Unlike meditation that has become religiously agnostic and found its place in secular lives, prayer remains largely rooted in religion for the majority of those who practice it.
As such, it becomes a more delicate research subject – one that brings in the complex sociological and, more specifically, cultural aspects to it.
This goes beyond methodology, i.e. how and how often you pray.
It also has a lot to do with how you feel about the practice.
Think about your own experience with religious prayer.
- For instance, if your parents had insisted on daily prayers while you were a rebellious child, your relationship with it may feel the strain of this obligation.
It may become more of a habit you were pressured into than a communication channel with God that you willingly seek.
- But think of the times you would get down on your knees and feel every word you utter; When you would feel the light of grace tingling on your skin and a soothing energy fill up your chest.
This stark contrast between a social obligation and a personal connection with the Higher Power is something we all have to acknowledge when discussing the benefits prayer.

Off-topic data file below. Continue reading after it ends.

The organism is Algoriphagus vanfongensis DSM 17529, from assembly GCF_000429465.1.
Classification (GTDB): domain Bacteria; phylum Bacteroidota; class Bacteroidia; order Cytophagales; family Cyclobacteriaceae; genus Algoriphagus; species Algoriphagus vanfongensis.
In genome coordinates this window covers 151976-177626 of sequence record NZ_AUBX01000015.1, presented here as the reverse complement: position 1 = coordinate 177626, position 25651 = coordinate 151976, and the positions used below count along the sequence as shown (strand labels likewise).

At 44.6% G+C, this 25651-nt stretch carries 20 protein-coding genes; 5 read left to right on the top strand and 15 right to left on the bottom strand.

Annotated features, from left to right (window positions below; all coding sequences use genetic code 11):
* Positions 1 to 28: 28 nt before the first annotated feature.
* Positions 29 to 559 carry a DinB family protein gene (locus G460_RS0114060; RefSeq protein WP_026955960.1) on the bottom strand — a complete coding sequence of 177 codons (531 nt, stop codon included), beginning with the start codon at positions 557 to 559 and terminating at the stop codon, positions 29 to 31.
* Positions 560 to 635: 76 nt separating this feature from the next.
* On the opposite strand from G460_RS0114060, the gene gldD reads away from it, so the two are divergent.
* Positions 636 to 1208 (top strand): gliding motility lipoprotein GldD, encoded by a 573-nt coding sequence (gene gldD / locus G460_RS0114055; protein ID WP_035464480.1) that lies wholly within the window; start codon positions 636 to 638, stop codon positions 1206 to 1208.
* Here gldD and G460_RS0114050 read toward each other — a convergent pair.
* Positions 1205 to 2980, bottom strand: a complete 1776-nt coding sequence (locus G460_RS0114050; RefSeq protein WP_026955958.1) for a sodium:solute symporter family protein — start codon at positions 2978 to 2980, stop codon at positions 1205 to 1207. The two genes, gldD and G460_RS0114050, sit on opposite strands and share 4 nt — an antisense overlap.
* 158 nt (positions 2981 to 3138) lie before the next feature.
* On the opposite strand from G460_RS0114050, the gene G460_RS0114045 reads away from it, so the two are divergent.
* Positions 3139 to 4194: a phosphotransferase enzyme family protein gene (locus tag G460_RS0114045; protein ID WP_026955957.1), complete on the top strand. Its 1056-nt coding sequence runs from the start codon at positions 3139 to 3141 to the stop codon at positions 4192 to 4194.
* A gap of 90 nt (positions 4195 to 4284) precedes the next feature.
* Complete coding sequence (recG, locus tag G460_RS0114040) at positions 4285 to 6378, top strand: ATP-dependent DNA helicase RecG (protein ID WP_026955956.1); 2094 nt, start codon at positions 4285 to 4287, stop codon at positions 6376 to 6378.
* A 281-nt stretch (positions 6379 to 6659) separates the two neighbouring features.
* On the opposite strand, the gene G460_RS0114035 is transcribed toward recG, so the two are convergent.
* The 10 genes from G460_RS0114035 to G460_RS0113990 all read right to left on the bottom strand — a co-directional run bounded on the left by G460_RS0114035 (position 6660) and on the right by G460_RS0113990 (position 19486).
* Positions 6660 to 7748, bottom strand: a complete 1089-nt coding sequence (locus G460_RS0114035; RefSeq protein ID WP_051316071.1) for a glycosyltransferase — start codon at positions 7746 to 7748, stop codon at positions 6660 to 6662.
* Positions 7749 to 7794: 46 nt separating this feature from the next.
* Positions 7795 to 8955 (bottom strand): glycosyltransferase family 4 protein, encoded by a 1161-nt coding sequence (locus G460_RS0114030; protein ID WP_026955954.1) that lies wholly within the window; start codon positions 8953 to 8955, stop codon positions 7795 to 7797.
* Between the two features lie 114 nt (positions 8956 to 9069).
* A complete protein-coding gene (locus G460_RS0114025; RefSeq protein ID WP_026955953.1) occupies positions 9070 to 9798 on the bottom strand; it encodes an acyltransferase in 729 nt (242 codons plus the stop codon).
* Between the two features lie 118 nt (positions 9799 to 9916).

“Prayer is not asking. It is a longing of the soul. It is daily admission of one’s weakness. It is better in prayer to have a heart without words than words without a heart.”
- Mahatma Gandhi
Spiritual Vs. Health Benefits Of Prayer And Meditation
We have segmented the benefits of prayer and meditation into three categories: spiritual, health and mental health, so they are easier to follow.
What is important to note is that these effects are interconnected in that one often causes another.
Spiritual peace underpins the state of our mental health, reducing stress and anxiety. These in turn can have a calming effect on our nervous system which can reflect on our heart rate and blood pressure.
With that in mind, let us look at the spiritual benefits of meditation and prayer.
5 Spiritual Benefits Of Meditation And Prayer
We listed these benefits based on the research into the greatest minds and universally shared experiences.
Spiritual practices are known to:
1. Soothe & Strengthen The Mind
One of the primary purposes of both prayer and meditation is to strip the mind of the inessential; To hit pause on the outside clamor and listen to the voice within, or let it flow to the power above.